Kennel Cough in Dogs

Kennel Cough in Dogs

 

Canine infectious tracheobronchitis is a respiratory infection more commonly known as Kennel Cough.  The bordetella bacteria, the most common cause of kennel cough, is airborne and highly contagious.  This disease is easily spread through areas where many dogs are housed together – hence the name.  Kennel cough is generally not a very serious condition and most dogs recover on their own without any treatment, just like people with a cold.

 

The main symptom of kennel cough is, of course, an intense “honking” cough.  Some dogs suffer from additional cold-like symptoms such as a runny nose or sneezing and decreased energy levels.  Like other respiratory infections, once the dog is compromised it is very easy for them to pick up secondary infections from viruses or other bacteria.  If your dog has kennel cough it is best to keep them home away from other dogs so they do not spread the bacteria or pick up any other infections.  Your veterinarian can prescribe antibiotics to help speed your dog’s recovery and cough medication to help ease symptoms.  The infection usually clears up in less than 3 weeks.  Vaccines are available, but not part of the standard core vaccines for dogs.  If your dog spends a lot of time a doggy daycares or occasionally needs to stay at boarding facilities you may want to talk about bordetella vaccination with your vet.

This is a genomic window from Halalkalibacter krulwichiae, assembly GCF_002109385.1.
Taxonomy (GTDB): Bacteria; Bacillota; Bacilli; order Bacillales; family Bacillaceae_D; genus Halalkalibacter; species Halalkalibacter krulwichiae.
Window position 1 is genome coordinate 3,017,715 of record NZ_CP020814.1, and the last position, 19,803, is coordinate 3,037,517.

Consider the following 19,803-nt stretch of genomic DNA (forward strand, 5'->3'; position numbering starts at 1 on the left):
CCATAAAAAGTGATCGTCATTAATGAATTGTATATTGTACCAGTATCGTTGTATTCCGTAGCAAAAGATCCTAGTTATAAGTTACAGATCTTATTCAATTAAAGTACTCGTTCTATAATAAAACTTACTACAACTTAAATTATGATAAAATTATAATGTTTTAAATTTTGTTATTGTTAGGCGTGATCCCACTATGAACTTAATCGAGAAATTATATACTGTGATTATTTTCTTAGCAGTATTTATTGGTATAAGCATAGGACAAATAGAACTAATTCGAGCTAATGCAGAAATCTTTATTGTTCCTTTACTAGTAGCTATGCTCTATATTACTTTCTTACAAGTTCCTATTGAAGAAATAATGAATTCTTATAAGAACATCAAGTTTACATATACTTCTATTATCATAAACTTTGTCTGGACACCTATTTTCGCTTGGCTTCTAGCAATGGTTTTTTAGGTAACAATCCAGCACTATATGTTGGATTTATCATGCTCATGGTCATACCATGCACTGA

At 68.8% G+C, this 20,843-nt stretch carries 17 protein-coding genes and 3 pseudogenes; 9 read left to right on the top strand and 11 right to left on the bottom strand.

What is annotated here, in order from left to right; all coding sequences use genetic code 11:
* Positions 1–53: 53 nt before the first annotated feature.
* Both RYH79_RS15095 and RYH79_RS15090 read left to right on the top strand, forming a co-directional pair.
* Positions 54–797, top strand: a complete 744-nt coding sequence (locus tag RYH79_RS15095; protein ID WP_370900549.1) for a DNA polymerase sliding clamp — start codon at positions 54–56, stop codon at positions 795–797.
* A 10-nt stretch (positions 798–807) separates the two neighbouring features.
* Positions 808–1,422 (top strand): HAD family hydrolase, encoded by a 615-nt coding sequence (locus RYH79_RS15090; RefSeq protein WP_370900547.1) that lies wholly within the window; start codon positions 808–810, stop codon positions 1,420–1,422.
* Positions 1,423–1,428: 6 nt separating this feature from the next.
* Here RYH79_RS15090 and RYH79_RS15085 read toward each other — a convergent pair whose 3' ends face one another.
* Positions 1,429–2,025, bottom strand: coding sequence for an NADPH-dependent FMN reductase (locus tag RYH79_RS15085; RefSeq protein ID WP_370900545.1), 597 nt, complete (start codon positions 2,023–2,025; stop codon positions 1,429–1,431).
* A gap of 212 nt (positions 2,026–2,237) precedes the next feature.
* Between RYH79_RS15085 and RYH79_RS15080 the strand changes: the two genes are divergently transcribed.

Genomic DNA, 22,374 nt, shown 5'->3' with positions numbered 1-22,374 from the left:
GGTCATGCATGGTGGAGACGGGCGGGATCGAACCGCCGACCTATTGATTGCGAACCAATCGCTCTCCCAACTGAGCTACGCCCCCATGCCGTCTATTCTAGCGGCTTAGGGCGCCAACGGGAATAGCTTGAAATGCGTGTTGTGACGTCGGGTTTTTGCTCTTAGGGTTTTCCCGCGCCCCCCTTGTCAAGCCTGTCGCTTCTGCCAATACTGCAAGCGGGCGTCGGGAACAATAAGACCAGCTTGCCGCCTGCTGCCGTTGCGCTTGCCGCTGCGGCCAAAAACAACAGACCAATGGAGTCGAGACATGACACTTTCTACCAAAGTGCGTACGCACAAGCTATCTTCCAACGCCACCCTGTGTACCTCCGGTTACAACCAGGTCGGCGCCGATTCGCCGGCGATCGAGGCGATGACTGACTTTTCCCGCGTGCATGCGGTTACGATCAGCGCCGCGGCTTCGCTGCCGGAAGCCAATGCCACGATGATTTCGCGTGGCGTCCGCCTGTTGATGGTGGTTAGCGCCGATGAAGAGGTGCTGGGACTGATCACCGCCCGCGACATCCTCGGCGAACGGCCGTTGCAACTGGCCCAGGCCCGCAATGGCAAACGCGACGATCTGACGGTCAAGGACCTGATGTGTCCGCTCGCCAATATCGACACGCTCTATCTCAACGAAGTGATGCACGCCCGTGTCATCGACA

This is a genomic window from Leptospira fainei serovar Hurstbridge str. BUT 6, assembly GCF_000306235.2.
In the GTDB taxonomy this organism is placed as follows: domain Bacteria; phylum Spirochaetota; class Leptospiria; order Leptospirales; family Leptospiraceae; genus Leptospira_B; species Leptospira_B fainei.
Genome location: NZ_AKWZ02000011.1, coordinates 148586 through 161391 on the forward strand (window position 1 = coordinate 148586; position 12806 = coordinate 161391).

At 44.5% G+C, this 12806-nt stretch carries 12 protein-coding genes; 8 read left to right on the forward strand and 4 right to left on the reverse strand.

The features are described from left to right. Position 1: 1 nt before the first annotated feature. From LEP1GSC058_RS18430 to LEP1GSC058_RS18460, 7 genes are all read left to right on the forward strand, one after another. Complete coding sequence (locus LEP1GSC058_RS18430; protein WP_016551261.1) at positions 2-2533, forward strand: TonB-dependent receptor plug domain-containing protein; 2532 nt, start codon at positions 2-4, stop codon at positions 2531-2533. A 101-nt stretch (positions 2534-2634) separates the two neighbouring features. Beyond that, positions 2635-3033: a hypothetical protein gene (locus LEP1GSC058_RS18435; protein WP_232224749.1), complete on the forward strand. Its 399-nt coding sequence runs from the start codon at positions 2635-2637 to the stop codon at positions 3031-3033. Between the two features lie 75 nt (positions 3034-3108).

Studies

 

Nosocomial outbreak of serious canine infectious tracheobronchitis (kennel cough) caused by canine herpesvirus infection.

 

Etiology study of upper respiratory infections of household dogs.

 

Canine respiratory viruses.

 

Association of canine adenovirus (Toronto A 26/61) with an outbreak of laryngotracheitis (“kennel cough”).

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